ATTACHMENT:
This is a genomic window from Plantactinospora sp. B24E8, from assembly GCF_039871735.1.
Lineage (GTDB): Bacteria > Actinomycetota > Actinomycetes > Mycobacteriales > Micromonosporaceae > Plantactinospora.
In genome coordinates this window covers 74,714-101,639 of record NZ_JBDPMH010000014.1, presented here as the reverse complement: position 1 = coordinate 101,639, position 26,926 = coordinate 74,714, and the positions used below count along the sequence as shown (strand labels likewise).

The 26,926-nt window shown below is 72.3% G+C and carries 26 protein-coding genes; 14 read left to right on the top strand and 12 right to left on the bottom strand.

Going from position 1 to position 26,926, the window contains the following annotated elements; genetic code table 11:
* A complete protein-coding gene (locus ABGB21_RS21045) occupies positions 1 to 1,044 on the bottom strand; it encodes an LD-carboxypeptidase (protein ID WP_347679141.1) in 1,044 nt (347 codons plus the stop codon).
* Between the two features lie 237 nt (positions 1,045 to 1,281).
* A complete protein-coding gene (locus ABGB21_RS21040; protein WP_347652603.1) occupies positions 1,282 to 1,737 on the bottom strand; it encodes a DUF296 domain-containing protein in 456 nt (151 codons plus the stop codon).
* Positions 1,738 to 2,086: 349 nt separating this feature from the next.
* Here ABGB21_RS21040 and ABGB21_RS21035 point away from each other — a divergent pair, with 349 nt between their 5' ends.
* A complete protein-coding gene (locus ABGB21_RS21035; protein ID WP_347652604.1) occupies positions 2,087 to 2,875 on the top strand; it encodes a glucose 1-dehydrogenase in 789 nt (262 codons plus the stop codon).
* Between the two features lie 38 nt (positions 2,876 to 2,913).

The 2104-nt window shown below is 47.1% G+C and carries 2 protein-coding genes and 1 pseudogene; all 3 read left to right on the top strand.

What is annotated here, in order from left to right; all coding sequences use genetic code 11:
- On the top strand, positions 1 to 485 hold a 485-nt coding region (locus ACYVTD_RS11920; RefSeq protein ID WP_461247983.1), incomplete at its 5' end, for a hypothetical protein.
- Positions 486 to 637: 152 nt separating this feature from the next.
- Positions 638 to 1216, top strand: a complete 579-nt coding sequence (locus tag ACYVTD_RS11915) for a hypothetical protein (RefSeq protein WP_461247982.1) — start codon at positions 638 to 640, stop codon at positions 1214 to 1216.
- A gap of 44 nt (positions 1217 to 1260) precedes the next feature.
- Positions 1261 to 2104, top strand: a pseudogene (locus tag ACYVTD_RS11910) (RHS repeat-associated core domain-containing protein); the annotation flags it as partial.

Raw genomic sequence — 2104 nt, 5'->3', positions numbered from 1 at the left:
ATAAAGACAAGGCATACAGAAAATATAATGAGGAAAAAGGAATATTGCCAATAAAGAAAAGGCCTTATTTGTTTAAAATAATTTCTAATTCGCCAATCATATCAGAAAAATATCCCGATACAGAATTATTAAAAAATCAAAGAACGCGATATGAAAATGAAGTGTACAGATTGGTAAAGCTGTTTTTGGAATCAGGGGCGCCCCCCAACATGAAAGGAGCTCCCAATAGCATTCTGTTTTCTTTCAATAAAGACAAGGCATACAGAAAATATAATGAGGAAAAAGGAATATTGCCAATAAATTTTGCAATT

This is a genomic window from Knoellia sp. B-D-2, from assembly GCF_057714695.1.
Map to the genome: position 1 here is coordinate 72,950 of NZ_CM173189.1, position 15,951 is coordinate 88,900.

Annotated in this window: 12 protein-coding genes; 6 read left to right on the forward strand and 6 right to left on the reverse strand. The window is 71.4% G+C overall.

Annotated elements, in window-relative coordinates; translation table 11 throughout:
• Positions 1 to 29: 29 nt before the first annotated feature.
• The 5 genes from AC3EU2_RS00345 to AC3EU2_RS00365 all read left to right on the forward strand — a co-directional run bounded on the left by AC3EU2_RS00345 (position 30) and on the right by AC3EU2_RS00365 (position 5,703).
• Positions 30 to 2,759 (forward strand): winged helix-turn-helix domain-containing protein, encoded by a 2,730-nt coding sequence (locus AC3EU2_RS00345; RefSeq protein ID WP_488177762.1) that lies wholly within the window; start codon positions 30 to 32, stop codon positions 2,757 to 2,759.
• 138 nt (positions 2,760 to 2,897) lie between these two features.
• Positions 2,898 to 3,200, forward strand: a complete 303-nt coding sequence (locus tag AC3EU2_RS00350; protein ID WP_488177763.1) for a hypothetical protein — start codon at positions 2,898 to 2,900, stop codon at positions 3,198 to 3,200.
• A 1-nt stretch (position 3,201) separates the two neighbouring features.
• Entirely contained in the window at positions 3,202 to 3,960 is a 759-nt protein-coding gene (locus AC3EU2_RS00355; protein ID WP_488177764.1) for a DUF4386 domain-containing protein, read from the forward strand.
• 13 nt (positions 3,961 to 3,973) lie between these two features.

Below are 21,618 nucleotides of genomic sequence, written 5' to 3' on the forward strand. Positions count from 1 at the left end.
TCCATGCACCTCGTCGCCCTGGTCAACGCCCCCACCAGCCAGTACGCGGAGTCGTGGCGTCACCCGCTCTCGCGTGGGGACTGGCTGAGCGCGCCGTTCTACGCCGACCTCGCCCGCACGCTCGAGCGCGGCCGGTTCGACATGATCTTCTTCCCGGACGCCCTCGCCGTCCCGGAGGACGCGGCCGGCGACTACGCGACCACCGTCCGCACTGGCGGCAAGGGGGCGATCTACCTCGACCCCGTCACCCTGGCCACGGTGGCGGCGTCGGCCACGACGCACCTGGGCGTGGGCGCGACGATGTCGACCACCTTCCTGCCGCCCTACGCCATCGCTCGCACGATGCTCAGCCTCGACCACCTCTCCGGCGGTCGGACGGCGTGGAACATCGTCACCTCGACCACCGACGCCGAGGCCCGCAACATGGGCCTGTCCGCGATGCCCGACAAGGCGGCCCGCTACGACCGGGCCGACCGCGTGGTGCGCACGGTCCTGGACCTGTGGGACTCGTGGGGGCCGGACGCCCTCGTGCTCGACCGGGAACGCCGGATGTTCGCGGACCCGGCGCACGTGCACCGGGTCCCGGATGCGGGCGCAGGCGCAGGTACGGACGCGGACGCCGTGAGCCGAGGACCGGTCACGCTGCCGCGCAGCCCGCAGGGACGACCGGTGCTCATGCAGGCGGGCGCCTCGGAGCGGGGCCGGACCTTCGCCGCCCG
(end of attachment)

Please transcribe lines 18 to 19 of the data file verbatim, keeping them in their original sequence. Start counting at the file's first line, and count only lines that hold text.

- A gap of 44 nt (positions 1217 to 1260) precedes the next feature.
- Positions 1261 to 2104, top strand: a pseudogene (locus tag ACYVTD_RS11910) (RHS repeat-associated core domain-containing protein); the annotation flags it as partial.